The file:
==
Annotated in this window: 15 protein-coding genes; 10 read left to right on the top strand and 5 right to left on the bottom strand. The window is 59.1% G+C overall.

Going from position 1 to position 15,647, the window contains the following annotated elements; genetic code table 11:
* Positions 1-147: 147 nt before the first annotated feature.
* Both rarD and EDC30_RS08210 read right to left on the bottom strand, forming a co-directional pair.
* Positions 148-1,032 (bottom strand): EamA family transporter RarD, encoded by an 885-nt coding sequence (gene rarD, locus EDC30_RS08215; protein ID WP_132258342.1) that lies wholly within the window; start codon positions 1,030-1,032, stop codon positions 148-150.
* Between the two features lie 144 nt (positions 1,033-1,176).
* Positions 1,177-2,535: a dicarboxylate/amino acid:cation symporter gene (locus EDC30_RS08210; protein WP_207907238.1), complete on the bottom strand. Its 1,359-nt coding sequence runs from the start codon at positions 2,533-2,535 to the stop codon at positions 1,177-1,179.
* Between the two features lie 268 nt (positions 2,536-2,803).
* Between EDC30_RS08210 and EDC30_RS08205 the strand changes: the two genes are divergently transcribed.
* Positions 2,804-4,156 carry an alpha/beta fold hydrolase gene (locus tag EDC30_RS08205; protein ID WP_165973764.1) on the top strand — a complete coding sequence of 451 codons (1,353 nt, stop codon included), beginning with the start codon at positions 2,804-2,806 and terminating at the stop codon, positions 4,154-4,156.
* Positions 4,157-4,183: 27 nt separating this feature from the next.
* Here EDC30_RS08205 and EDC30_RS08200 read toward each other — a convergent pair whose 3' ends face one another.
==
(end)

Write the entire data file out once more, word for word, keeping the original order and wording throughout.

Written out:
Annotated in this window: 15 protein-coding genes; 10 read left to right on the top strand and 5 right to left on the bottom strand. The window is 59.1% G+C overall.

Going from position 1 to position 15,647, the window contains the following annotated elements; genetic code table 11:
* Positions 1-147: 147 nt before the first annotated feature.
* Both rarD and EDC30_RS08210 read right to left on the bottom strand, forming a co-directional pair.
* Positions 148-1,032 (bottom strand): EamA family transporter RarD, encoded by an 885-nt coding sequence (gene rarD, locus EDC30_RS08215; protein ID WP_132258342.1) that lies wholly within the window; start codon positions 1,030-1,032, stop codon positions 148-150.
* Between the two features lie 144 nt (positions 1,033-1,176).
* Positions 1,177-2,535: a dicarboxylate/amino acid:cation symporter gene (locus EDC30_RS08210; protein WP_207907238.1), complete on the bottom strand. Its 1,359-nt coding sequence runs from the start codon at positions 2,533-2,535 to the stop codon at positions 1,177-1,179.
* Between the two features lie 268 nt (positions 2,536-2,803).
* Between EDC30_RS08210 and EDC30_RS08205 the strand changes: the two genes are divergently transcribed.
* Positions 2,804-4,156 carry an alpha/beta fold hydrolase gene (locus tag EDC30_RS08205; protein ID WP_165973764.1) on the top strand — a complete coding sequence of 451 codons (1,353 nt, stop codon included), beginning with the start codon at positions 2,804-2,806 and terminating at the stop codon, positions 4,154-4,156.
* Positions 4,157-4,183: 27 nt separating this feature from the next.
* Here EDC30_RS08205 and EDC30_RS08200 read toward each other — a convergent pair whose 3' ends face one another.